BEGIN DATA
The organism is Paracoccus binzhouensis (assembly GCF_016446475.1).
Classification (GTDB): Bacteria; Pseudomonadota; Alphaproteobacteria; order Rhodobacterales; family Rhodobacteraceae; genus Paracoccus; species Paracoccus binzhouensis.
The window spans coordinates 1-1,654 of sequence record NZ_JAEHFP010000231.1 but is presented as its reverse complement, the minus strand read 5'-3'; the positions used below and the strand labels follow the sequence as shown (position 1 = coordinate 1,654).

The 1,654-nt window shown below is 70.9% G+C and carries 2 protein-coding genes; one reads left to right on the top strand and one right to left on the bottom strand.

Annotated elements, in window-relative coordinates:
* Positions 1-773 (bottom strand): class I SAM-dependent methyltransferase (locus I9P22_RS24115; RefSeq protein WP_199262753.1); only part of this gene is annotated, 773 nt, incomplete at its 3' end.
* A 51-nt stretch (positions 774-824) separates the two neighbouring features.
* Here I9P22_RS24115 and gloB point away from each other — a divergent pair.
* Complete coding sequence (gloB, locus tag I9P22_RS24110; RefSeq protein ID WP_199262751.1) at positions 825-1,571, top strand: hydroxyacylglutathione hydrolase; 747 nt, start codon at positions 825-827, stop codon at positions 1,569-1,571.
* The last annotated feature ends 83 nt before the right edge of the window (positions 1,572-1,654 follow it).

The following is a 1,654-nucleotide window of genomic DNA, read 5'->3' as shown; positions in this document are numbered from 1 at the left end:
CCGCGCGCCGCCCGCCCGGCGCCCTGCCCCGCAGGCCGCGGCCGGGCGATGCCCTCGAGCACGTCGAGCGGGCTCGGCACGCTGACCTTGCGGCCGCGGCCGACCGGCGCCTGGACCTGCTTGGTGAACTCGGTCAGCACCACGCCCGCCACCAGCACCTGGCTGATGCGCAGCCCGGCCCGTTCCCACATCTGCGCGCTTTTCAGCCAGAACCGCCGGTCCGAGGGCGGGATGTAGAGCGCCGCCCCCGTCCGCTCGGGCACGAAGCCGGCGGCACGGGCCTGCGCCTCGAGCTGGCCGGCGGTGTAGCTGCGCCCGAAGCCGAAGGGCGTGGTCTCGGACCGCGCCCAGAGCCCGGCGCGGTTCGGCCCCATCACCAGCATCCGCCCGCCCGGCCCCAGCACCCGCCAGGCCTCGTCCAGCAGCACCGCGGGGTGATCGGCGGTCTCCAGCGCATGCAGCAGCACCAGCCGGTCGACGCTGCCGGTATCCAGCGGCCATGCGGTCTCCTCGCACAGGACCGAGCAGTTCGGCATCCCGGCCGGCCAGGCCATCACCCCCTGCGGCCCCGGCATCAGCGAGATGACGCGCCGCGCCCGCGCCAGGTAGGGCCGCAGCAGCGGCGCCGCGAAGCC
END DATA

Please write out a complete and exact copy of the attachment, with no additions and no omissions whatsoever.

The organism is Paracoccus binzhouensis (assembly GCF_016446475.1).
Classification (GTDB): Bacteria; Pseudomonadota; Alphaproteobacteria; order Rhodobacterales; family Rhodobacteraceae; genus Paracoccus; species Paracoccus binzhouensis.
The window spans coordinates 1-1,654 of sequence record NZ_JAEHFP010000231.1 but is presented as its reverse complement, the minus strand read 5'-3'; the positions used below and the strand labels follow the sequence as shown (position 1 = coordinate 1,654).

The 1,654-nt window shown below is 70.9% G+C and carries 2 protein-coding genes; one reads left to right on the top strand and one right to left on the bottom strand.

Annotated elements, in window-relative coordinates:
* Positions 1-773 (bottom strand): class I SAM-dependent methyltransferase (locus I9P22_RS24115; RefSeq protein WP_199262753.1); only part of this gene is annotated, 773 nt, incomplete at its 3' end.
* A 51-nt stretch (positions 774-824) separates the two neighbouring features.
* Here I9P22_RS24115 and gloB point away from each other — a divergent pair.
* Complete coding sequence (gloB, locus tag I9P22_RS24110; RefSeq protein ID WP_199262751.1) at positions 825-1,571, top strand: hydroxyacylglutathione hydrolase; 747 nt, start codon at positions 825-827, stop codon at positions 1,569-1,571.
* The last annotated feature ends 83 nt before the right edge of the window (positions 1,572-1,654 follow it).

The following is a 1,654-nucleotide window of genomic DNA, read 5'->3' as shown; positions in this document are numbered from 1 at the left end:
CCGCGCGCCGCCCGCCCGGCGCCCTGCCCCGCAGGCCGCGGCCGGGCGATGCCCTCGAGCACGTCGAGCGGGCTCGGCACGCTGACCTTGCGGCCGCGGCCGACCGGCGCCTGGACCTGCTTGGTGAACTCGGTCAGCACCACGCCCGCCACCAGCACCTGGCTGATGCGCAGCCCGGCCCGTTCCCACATCTGCGCGCTTTTCAGCCAGAACCGCCGGTCCGAGGGCGGGATGTAGAGCGCCGCCCCCGTCCGCTCGGGCACGAAGCCGGCGGCACGGGCCTGCGCCTCGAGCTGGCCGGCGGTGTAGCTGCGCCCGAAGCCGAAGGGCGTGGTCTCGGACCGCGCCCAGAGCCCGGCGCGGTTCGGCCCCATCACCAGCATCCGCCCGCCCGGCCCCAGCACCCGCCAGGCCTCGTCCAGCAGCACCGCGGGGTGATCGGCGGTCTCCAGCGCATGCAGCAGCACCAGCCGGTCGACGCTGCCGGTATCCAGCGGCCATGCGGTCTCCTCGCACAGGACCGAGCAGTTCGGCATCCCGGCCGGCCAGGCCATCACCCCCTGCGGCCCCGGCATCAGCGAGATGACGCGCCGCGCCCGCGCCAGGTAGGGCCGCAGCAGCGGCGCCGCGAAGCC